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India’s Defence Research and Development Organisation (DRDO) has successfully demonstrated the hypersonic air-breathing scramjet technology with the flight test of the Hypersonic Technology Demonstration Vehicle (HSTDV). The test was done at 11:03 AM from Dr Abdul Kalam Island off the coast of Odisha on 7th September.
According to the press release by the Ministry of Defence, the hypersonic cruise vehicle was launched using a proven solid rocket motor. It reached the altitude of 30 KM, where the aerodynamic heat shields were separated at hypersonic Mach number. The cruise vehicle was separated from the launch vehicle, and the air intake opened as planned.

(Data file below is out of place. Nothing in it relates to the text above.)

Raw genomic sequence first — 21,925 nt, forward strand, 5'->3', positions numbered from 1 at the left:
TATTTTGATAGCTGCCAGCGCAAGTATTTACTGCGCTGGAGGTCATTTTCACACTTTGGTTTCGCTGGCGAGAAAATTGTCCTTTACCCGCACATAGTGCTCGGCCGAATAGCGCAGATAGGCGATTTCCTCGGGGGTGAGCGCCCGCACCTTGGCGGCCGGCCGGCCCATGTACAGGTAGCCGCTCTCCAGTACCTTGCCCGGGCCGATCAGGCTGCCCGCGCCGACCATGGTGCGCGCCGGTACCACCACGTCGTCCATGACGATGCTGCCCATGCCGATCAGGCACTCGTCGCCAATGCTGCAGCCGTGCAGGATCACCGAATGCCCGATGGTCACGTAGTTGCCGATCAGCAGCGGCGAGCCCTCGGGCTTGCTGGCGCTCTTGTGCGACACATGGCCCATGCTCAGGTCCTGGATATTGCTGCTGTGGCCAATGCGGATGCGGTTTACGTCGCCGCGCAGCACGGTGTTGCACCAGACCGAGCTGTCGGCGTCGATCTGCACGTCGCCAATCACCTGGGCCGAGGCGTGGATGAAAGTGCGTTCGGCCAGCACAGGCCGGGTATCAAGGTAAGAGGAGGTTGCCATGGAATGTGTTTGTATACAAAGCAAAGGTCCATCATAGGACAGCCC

In a historic mission today, India successfully flight tested Hypersonic Technology Demonstrator Vehicle (HSTDV), a giant leap in indigenous defence technologies and significant milestone towards a #sashaktbharat and #atmanirbharbharat.
— DRDO (@DRDO_India) September 7, 2020
The cruise vehicle moved on its desired flight path at six times the speed of sound that is, 02 km/second, for more than 20 seconds. Several critical events, such as fuel injection and auto-ignition of the scramjet demonstrated advancements DRDO has achieved in the said technology. The officials said that the scramjet engine performed in a textbook precision.
Mission was successful
Multiple tracking radars, electro-optical systems, and Telemetry Stations monitored the launch and cruise vehicle parameters, including scramjet engine. A ship was also deployed in the Bay of Bengal to monitor the system’s performance during the cruise phase of the hypersonic vehicle. The performance parameters indicated the success of the mission.
Chairman DRDO congratulated all the Scientists, Researchers and other personnel related with #HSTDV mission for their resolute and unwavering efforts towards strengthening Nation’s defence capabilities.